United States District Court, M.D. Georgia, Macon Division
T. TREADWELL, JUDGE UNITED STATES DISTRICT COURT
Allen Meridith Jackson has moved to proceed in forma
pauperis. Doc. 1. Motions to proceed IFP are governed by
28 U.S.C. § 1915(a), which provides:
[A]ny court of the United States may authorize the
commencement, prosecution or defense of any suit, action or
proceeding, civil or criminal, or appeal therein, without
prepayment of fees or security therefor, by a person who
submits an affidavit that includes a statement of all assets
such prisoner possesses that the person is unable to pay such
fees or give security therefor.
considering a motion to proceed IFP filed under §
1915(a), “[t]he only determination to be made by the
court . . . is whether the statements in the affidavit
satisfy the requirement of poverty.” Martinez v.
Kristi Kleaners, Inc., 364 F.3d 1305, 1307 (11th Cir.
2004). To show poverty, the plaintiff need not show that he
is “absolutely destitute.” Id. Instead,
the plaintiff must demonstrate that “because of his
poverty, he is unable to pay for the court fees and costs,
and to support and provide necessities for himself and his
dependents.” Id. However, this statute
“should not be a broad highway into the federal
courts.” Attwood v. Singletary, 105 F.3d 610,
613 (11th Cir. 1997); Mack v. Petty, 2014 WL
3845777, at *1 (N.D.Ga.). Section 1915(a) “conveys only
a privilege to proceed without payment to only those
litigants unable to pay costs without undue hardship.”
Mack, 2014 WL 3845777, at *1 (citation omitted). The
district court is given wide discretion to decide IFP cases
and should “grant the privilege sparingly, ”
especially in civil cases for damages. Martinez, 364
F.3d at 1306.
financial affidavit states he has only $75 in his checking
account and that he has a monthly income of $800 per month or
$9, 600 annually. Doc. 1 at 1-2. This falls far below the
federal poverty guidelines for a single-person household,
which is $12, 140 annually. Jackson states nothing regarding
his assets but does allege that he is owed “$20-$30,
000” in overtime pay from his former
employer-the relief he seeks in this law suit.
Id. at 3; Doc. 1-1 at 8. And Jackson also states his
total monthly expenses amount to $1, 720. Doc. 1 at 4-5.
Accordingly, having read and considered Jackson's
financial affidavit, the Court finds that Jackson is unable
to pay the costs and fees associated with this lawsuit and
his Motion to Proceed IFP is GRANTED.
Jackson is proceeding pro se, the Court must review his
complaint and dismiss the complaint if it: (1) is frivolous
or malicious; (2) fails to state a claim upon which relief
may be granted; or (3) seeks monetary relief against a
defendant who is immune from such relief. 28 U.S.C. §
1915(e)(2)(B). Jackson alleges his former employer, Defendant
Kumho Tire, violated Title VII of the Civil Rights Act of
1964, 42 U.S.C. § 2000e et seq., and that, as a
result, Jackson suffered harassment, disparate treatment, and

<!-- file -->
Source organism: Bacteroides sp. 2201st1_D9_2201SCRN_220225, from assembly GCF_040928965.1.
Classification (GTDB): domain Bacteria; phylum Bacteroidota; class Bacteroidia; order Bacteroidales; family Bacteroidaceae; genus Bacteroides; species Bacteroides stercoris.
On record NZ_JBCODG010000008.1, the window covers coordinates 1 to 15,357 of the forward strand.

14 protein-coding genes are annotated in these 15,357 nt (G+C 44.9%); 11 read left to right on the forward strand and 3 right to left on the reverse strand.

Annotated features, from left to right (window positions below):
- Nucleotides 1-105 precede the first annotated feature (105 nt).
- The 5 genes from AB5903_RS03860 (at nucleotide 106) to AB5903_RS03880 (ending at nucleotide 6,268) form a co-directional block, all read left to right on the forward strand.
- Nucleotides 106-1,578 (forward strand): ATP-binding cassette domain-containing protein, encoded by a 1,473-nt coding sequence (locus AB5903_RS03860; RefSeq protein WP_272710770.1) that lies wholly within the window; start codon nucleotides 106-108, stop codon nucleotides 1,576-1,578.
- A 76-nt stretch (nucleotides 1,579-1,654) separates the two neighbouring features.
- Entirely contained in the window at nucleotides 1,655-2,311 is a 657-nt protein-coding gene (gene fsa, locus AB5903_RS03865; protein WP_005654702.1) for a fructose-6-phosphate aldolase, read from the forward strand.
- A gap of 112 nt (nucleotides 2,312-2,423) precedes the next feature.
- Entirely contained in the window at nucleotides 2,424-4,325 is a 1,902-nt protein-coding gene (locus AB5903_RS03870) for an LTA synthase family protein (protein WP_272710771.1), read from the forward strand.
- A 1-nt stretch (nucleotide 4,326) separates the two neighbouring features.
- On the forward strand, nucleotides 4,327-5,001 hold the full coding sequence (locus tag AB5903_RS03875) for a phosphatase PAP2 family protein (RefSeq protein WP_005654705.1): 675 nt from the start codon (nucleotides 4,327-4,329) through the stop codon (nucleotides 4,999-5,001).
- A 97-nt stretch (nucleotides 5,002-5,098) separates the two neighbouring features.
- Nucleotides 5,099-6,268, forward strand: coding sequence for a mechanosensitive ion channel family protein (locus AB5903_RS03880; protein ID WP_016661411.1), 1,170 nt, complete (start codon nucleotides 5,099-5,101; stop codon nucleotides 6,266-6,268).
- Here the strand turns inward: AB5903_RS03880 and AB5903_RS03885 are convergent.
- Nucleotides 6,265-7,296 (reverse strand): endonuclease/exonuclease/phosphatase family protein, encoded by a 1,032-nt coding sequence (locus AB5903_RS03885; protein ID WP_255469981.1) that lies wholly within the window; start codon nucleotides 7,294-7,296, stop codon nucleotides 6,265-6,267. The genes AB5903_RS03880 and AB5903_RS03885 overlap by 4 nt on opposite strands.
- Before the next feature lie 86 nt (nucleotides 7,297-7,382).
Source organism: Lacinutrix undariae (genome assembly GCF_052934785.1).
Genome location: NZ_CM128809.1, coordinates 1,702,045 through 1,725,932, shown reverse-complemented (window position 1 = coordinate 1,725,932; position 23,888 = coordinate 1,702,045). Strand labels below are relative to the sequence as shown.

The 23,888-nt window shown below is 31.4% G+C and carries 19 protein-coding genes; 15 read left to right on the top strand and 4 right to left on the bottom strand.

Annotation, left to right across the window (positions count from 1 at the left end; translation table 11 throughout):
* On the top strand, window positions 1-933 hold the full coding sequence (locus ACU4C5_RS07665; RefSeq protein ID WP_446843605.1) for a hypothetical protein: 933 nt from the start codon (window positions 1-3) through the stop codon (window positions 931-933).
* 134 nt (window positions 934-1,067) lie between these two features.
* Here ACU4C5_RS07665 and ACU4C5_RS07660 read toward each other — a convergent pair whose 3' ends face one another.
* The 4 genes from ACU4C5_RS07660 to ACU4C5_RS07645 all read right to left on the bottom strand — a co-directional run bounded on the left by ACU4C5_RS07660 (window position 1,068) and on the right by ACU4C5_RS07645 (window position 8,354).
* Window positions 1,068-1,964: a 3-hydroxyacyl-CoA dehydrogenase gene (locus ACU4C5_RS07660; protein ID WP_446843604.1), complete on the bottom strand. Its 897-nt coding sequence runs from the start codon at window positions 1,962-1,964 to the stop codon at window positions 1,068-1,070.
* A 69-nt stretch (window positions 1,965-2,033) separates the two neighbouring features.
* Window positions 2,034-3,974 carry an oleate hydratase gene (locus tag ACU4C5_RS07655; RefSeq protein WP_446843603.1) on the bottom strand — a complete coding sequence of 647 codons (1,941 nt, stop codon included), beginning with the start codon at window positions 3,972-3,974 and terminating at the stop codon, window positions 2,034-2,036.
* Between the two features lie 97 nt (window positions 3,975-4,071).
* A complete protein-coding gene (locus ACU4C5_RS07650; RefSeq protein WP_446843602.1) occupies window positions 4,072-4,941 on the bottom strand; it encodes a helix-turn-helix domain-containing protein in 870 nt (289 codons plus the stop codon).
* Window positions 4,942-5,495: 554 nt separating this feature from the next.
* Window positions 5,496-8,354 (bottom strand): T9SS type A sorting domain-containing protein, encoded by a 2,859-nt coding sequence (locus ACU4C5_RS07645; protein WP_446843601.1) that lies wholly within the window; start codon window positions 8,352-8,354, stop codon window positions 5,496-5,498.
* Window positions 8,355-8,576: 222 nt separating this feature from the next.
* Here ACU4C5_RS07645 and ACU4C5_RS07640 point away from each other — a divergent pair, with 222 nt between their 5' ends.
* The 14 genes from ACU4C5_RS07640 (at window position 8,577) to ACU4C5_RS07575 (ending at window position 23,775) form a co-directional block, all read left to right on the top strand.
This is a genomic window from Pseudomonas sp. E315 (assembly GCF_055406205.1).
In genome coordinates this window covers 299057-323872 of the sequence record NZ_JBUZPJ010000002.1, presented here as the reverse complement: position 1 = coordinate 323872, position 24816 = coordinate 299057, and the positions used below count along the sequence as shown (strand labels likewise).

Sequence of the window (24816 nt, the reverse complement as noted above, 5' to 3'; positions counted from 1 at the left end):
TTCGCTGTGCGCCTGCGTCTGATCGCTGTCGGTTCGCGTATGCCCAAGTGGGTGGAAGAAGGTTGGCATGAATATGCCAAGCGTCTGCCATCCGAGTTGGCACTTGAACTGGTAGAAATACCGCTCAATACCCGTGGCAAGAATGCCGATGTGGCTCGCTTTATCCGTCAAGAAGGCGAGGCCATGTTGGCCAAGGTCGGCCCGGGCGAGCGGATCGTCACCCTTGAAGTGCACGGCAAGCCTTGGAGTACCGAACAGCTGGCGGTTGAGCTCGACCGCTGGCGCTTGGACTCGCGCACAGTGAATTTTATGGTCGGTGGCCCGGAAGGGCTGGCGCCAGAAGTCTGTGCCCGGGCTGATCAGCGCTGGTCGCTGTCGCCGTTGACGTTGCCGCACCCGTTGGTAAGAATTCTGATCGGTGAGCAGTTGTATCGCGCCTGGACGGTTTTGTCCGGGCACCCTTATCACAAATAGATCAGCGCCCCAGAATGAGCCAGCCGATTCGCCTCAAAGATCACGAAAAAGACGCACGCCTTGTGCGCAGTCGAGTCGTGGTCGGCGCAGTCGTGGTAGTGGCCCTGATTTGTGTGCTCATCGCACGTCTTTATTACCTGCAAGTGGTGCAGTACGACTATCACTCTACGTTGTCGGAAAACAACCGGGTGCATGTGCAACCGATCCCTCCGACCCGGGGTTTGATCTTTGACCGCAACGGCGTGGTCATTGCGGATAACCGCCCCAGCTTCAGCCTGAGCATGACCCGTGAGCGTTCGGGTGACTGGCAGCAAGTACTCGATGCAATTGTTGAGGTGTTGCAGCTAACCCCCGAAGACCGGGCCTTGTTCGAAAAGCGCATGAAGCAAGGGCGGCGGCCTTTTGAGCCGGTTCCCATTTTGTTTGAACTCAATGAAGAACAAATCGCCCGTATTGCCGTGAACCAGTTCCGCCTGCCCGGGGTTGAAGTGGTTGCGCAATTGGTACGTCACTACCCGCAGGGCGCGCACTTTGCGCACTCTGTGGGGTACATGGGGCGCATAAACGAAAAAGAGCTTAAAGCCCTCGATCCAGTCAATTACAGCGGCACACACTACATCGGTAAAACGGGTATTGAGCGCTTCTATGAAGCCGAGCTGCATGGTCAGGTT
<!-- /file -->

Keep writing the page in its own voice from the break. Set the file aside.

retaliation because of his race. Id. at 6-8. Jackson
also alleges that he is owed unpaid overtime pay.
Id. Jackson appears to allege conduct on the part of
Kumho Tire that could support a Title VII claim, but he
provides insufficient factual allegations to support his
claim. Therefore, mindful both of Jackson's pro se status
and the 90-day period in which he may file a claim following
receipt of his right-to-sue letter, the Court orders Jackson
to file an amended complaint. His amended complaint must comply
with the Federal Rules of Civil Procedure. For each claim
Jackson states, he shall lay out the elements of those claims
and state with specificity the facts that satisfy each
element. Mere conclusory statements will not suffice.
Further, he should state each allegation in separately
numbered paragraphs. See Fed. R. Civ. P. 10. Jackson
is ORDERED to file an amended complaint
complying with these requirements within 14
days of receipt of this Order.
 “Despite the statute's use
of the phrase ‘prisoner possesses, ' the affidavit
requirement applies to all persons requesting leave to
proceed IFP.” Martinez v. Kristi Kleaners, 364
F.3d 1305, 1306 n.2 (11th Cir. 2004).
 The federal poverty guidelines can be
found at https://aspe.hhs.gov/poverty-guidelines.
See also Annual Update of the HHS Poverty
Guidelines, 83 FR 2642-01.
 In his financial affidavit, Jackson
lists this amount as being owed to his spouse. Doc. 1 at 3.
But Jackson states nothing about a spouse anywhere else in
his financial affidavit, and he seeks payment for unpaid
overtime pay as relief. Doc. 1-1 at 8. Accordingly, the Court
assumes Jackson intended to allege that this money was owed
to him and that Jackson relies on his income alone.
 Jackson alleges that he received his
right-to-sue letter from the EEOC on October 25, 2017. Doc.
1-1 at 4. Although this case was transferred to this Court on
February 8, 2018, Jackson initially filed his complaint in
the Northern District of Georgia on January 16, 2018-within
the 90-day period in which plaintiffs must file claims after
receipt of a right-to-sue letter. Doc. 1. However, that
90-day period has now ...